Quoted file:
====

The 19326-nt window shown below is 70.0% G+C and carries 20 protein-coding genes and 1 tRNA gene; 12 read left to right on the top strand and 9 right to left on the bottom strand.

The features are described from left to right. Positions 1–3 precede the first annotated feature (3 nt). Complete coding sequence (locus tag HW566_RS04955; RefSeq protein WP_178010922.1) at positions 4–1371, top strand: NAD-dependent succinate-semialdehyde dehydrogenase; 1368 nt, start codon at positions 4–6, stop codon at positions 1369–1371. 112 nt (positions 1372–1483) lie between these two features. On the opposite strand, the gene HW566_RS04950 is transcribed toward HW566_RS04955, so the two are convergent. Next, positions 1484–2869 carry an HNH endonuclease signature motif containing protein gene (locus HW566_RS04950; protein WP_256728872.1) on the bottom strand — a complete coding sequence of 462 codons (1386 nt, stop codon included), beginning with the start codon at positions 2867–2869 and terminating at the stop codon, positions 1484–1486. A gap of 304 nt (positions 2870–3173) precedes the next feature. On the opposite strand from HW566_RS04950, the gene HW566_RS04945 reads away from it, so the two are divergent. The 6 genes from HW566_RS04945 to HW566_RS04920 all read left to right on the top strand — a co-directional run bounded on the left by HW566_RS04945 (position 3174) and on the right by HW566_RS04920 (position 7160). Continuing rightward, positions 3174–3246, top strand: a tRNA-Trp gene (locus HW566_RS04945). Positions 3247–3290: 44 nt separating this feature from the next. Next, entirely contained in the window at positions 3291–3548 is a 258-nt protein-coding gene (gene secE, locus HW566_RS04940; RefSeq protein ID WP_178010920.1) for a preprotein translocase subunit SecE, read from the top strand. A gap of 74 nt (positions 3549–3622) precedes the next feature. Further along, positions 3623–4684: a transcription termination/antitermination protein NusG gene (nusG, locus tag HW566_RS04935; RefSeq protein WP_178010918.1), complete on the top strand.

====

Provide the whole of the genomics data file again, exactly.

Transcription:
The 19326-nt window shown below is 70.0% G+C and carries 20 protein-coding genes and 1 tRNA gene; 12 read left to right on the top strand and 9 right to left on the bottom strand.

The features are described from left to right. Positions 1–3 precede the first annotated feature (3 nt). Complete coding sequence (locus tag HW566_RS04955; RefSeq protein WP_178010922.1) at positions 4–1371, top strand: NAD-dependent succinate-semialdehyde dehydrogenase; 1368 nt, start codon at positions 4–6, stop codon at positions 1369–1371. 112 nt (positions 1372–1483) lie between these two features. On the opposite strand, the gene HW566_RS04950 is transcribed toward HW566_RS04955, so the two are convergent. Next, positions 1484–2869 carry an HNH endonuclease signature motif containing protein gene (locus HW566_RS04950; protein WP_256728872.1) on the bottom strand — a complete coding sequence of 462 codons (1386 nt, stop codon included), beginning with the start codon at positions 2867–2869 and terminating at the stop codon, positions 1484–1486. A gap of 304 nt (positions 2870–3173) precedes the next feature. On the opposite strand from HW566_RS04950, the gene HW566_RS04945 reads away from it, so the two are divergent. The 6 genes from HW566_RS04945 to HW566_RS04920 all read left to right on the top strand — a co-directional run bounded on the left by HW566_RS04945 (position 3174) and on the right by HW566_RS04920 (position 7160). Continuing rightward, positions 3174–3246, top strand: a tRNA-Trp gene (locus HW566_RS04945). Positions 3247–3290: 44 nt separating this feature from the next. Next, entirely contained in the window at positions 3291–3548 is a 258-nt protein-coding gene (gene secE, locus HW566_RS04940; RefSeq protein ID WP_178010920.1) for a preprotein translocase subunit SecE, read from the top strand. A gap of 74 nt (positions 3549–3622) precedes the next feature. Further along, positions 3623–4684: a transcription termination/antitermination protein NusG gene (nusG, locus tag HW566_RS04935; RefSeq protein WP_178010918.1), complete on the top strand.